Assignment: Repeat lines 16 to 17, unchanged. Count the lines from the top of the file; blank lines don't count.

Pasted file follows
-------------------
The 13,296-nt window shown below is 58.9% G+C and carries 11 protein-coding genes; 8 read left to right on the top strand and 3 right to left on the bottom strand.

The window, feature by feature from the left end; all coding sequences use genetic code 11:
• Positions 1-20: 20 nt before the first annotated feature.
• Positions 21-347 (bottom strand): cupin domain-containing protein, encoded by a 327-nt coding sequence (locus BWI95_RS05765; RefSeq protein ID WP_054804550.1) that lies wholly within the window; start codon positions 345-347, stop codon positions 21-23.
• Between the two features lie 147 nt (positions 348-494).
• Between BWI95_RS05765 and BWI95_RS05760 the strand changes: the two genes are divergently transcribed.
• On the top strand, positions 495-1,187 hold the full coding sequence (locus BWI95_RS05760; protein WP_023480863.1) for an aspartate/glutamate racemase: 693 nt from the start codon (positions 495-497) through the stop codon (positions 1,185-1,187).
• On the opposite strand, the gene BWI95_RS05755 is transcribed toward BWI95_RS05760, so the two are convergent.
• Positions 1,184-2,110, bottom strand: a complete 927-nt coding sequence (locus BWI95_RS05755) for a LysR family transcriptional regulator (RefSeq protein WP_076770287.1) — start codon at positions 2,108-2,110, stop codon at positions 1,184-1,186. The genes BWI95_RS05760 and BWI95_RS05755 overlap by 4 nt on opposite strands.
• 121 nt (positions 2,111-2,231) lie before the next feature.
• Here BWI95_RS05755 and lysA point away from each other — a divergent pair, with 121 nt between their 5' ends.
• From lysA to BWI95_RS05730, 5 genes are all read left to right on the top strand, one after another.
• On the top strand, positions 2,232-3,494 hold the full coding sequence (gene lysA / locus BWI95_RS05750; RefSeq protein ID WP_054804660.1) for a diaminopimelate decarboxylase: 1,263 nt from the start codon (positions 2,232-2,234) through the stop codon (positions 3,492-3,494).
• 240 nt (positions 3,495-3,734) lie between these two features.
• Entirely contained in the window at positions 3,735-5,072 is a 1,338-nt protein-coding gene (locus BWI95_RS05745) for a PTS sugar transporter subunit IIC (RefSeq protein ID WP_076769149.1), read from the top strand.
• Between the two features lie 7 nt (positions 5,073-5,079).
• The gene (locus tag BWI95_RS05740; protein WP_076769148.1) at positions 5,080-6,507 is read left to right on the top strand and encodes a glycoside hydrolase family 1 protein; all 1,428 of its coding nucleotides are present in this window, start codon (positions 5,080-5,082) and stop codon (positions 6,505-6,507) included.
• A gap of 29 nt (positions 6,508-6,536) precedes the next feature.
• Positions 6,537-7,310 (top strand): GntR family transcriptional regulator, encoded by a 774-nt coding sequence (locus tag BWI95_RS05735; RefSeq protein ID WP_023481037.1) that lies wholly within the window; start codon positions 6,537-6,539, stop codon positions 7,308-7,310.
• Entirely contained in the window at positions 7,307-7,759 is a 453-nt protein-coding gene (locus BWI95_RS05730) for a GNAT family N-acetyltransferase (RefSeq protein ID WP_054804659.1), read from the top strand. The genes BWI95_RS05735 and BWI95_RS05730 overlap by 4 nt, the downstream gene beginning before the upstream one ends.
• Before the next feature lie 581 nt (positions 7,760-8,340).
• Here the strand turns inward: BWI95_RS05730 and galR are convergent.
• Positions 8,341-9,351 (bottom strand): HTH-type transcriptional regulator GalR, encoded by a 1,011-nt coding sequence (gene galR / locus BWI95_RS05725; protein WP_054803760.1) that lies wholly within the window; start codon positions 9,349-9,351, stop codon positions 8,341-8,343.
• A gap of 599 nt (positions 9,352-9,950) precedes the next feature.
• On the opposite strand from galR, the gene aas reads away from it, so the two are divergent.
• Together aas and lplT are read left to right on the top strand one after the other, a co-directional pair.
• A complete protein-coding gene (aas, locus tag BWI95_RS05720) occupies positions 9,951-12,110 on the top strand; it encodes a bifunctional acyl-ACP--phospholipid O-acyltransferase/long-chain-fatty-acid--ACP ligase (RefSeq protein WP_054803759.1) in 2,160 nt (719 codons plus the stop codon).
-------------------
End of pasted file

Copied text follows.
• Between the two features lie 7 nt (positions 5,073-5,079).
• The gene (locus tag BWI95_RS05740; protein WP_076769148.1) at positions 5,080-6,507 is read left to right on the top strand and encodes a glycoside hydrolase family 1 protein; all 1,428 of its coding nucleotides are present in this window, start codon (positions 5,080-5,082) and stop codon (positions 6,505-6,507) included.